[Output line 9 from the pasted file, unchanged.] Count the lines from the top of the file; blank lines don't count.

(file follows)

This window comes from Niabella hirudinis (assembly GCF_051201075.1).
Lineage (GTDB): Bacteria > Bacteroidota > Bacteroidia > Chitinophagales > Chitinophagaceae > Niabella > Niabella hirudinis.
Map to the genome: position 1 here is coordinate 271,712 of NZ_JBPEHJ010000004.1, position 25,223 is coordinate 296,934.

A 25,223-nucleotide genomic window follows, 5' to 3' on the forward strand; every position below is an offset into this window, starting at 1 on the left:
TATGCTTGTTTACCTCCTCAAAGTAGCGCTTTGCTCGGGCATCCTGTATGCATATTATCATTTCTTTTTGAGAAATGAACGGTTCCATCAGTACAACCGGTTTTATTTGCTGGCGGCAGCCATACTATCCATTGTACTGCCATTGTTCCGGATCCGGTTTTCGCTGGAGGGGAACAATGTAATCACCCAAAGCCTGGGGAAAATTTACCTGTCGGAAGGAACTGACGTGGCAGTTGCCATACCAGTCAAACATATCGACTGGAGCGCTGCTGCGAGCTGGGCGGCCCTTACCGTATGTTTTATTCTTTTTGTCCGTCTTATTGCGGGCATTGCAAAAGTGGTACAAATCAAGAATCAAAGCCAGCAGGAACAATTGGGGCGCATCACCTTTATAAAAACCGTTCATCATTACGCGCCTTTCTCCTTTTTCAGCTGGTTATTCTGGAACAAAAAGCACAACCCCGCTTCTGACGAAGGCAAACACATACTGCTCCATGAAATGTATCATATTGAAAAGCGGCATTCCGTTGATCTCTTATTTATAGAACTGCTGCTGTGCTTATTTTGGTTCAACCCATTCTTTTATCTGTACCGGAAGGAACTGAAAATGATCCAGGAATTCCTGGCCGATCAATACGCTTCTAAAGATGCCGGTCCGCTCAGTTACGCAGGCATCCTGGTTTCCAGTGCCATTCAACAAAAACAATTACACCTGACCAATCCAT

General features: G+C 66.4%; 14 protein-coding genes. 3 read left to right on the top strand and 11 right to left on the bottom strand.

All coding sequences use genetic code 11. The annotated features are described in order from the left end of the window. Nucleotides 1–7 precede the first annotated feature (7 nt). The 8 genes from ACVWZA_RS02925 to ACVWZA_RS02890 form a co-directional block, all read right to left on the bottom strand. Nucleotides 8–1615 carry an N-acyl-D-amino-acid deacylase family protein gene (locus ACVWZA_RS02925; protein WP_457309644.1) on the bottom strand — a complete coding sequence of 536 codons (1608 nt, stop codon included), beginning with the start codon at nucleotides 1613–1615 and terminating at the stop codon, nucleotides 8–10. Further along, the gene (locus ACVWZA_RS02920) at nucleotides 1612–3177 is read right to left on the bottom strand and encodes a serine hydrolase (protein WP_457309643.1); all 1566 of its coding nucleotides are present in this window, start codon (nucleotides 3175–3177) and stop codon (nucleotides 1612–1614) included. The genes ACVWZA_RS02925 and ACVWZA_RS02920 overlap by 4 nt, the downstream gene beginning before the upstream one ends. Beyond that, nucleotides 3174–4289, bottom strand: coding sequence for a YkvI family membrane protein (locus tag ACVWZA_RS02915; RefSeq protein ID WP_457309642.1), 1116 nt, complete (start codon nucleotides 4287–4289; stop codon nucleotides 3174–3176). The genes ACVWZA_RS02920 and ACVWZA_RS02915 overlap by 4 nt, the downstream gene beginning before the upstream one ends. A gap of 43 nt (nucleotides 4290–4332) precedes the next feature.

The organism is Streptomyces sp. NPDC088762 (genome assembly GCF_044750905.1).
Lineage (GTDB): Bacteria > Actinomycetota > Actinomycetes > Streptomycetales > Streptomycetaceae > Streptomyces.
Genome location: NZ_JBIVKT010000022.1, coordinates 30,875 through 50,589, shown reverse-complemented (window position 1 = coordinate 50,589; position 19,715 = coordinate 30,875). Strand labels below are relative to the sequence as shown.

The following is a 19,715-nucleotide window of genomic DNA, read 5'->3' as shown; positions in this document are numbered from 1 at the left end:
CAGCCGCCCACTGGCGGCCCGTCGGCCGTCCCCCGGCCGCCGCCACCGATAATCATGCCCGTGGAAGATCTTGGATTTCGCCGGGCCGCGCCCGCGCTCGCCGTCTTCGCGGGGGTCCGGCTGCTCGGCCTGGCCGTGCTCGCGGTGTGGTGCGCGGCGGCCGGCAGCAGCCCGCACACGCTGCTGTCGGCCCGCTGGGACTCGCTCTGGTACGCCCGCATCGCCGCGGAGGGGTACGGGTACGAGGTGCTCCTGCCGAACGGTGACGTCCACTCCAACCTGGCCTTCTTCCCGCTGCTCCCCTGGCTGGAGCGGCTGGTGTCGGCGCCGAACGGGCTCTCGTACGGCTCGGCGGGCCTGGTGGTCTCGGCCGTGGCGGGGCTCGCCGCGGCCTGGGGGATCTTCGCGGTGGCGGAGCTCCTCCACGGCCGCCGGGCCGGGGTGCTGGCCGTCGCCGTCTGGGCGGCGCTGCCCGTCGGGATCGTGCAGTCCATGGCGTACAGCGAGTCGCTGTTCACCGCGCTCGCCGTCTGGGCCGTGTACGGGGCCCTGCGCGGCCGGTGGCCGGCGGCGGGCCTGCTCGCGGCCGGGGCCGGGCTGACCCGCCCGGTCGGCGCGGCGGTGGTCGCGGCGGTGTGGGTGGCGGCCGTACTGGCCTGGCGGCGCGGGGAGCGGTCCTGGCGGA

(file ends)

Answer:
Lineage (GTDB): Bacteria > Actinomycetota > Actinomycetes > Streptomycetales > Streptomycetaceae > Streptomyces.